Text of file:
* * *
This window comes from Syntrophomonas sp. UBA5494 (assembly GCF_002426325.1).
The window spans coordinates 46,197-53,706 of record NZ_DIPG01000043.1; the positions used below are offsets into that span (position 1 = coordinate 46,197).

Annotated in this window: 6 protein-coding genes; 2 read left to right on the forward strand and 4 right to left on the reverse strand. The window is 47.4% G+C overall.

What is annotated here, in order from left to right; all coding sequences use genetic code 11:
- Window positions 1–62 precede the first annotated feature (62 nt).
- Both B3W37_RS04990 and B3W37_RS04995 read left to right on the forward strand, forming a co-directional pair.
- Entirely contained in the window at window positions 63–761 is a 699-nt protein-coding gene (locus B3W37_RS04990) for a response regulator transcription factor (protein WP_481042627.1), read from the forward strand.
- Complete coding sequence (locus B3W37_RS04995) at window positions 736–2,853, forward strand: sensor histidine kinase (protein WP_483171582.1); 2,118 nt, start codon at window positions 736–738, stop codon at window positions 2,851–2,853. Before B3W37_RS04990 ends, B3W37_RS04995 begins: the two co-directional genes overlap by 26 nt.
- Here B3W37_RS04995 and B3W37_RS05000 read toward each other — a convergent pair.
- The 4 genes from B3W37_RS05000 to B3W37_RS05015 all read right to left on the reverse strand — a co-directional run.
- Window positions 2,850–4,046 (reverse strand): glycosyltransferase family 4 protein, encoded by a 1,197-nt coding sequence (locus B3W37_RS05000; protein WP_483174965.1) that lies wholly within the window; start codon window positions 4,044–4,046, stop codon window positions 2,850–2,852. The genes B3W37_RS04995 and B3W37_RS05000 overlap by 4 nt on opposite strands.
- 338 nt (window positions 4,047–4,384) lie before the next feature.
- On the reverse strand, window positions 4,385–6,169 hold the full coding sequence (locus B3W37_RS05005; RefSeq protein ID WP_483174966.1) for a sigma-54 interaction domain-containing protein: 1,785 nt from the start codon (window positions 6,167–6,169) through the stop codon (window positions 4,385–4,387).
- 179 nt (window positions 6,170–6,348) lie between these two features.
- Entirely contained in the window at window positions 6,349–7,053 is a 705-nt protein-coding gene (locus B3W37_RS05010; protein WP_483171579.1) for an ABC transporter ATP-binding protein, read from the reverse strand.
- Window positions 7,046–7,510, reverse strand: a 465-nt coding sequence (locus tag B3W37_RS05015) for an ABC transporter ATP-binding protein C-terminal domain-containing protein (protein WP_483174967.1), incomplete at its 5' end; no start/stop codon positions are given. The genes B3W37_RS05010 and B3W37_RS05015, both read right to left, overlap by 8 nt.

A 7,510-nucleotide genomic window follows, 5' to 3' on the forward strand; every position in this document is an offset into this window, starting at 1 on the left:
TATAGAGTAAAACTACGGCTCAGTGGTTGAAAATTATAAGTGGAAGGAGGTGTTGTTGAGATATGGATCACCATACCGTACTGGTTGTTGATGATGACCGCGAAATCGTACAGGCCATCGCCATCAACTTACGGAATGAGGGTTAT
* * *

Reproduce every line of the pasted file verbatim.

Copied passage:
This window comes from Syntrophomonas sp. UBA5494 (assembly GCF_002426325.1).
The window spans coordinates 46,197-53,706 of record NZ_DIPG01000043.1; the positions used below are offsets into that span (position 1 = coordinate 46,197).

Annotated in this window: 6 protein-coding genes; 2 read left to right on the forward strand and 4 right to left on the reverse strand. The window is 47.4% G+C overall.

What is annotated here, in order from left to right; all coding sequences use genetic code 11:
- Window positions 1–62 precede the first annotated feature (62 nt).
- Both B3W37_RS04990 and B3W37_RS04995 read left to right on the forward strand, forming a co-directional pair.
- Entirely contained in the window at window positions 63–761 is a 699-nt protein-coding gene (locus B3W37_RS04990) for a response regulator transcription factor (protein WP_481042627.1), read from the forward strand.
- Complete coding sequence (locus B3W37_RS04995) at window positions 736–2,853, forward strand: sensor histidine kinase (protein WP_483171582.1); 2,118 nt, start codon at window positions 736–738, stop codon at window positions 2,851–2,853. Before B3W37_RS04990 ends, B3W37_RS04995 begins: the two co-directional genes overlap by 26 nt.
- Here B3W37_RS04995 and B3W37_RS05000 read toward each other — a convergent pair.
- The 4 genes from B3W37_RS05000 to B3W37_RS05015 all read right to left on the reverse strand — a co-directional run.
- Window positions 2,850–4,046 (reverse strand): glycosyltransferase family 4 protein, encoded by a 1,197-nt coding sequence (locus B3W37_RS05000; protein WP_483174965.1) that lies wholly within the window; start codon window positions 4,044–4,046, stop codon window positions 2,850–2,852. The genes B3W37_RS04995 and B3W37_RS05000 overlap by 4 nt on opposite strands.
- 338 nt (window positions 4,047–4,384) lie before the next feature.
- On the reverse strand, window positions 4,385–6,169 hold the full coding sequence (locus B3W37_RS05005; RefSeq protein ID WP_483174966.1) for a sigma-54 interaction domain-containing protein: 1,785 nt from the start codon (window positions 6,167–6,169) through the stop codon (window positions 4,385–4,387).
- 179 nt (window positions 6,170–6,348) lie between these two features.
- Entirely contained in the window at window positions 6,349–7,053 is a 705-nt protein-coding gene (locus B3W37_RS05010; protein WP_483171579.1) for an ABC transporter ATP-binding protein, read from the reverse strand.
- Window positions 7,046–7,510, reverse strand: a 465-nt coding sequence (locus tag B3W37_RS05015) for an ABC transporter ATP-binding protein C-terminal domain-containing protein (protein WP_483174967.1), incomplete at its 5' end; no start/stop codon positions are given. The genes B3W37_RS05010 and B3W37_RS05015, both read right to left, overlap by 8 nt.

A 7,510-nucleotide genomic window follows, 5' to 3' on the forward strand; every position in this document is an offset into this window, starting at 1 on the left:
TATAGAGTAAAACTACGGCTCAGTGGTTGAAAATTATAAGTGGAAGGAGGTGTTGTTGAGATATGGATCACCATACCGTACTGGTTGTTGATGATGACCGCGAAATCGTACAGGCCATCGCCATCAACTTACGGAATGAGGGTTAT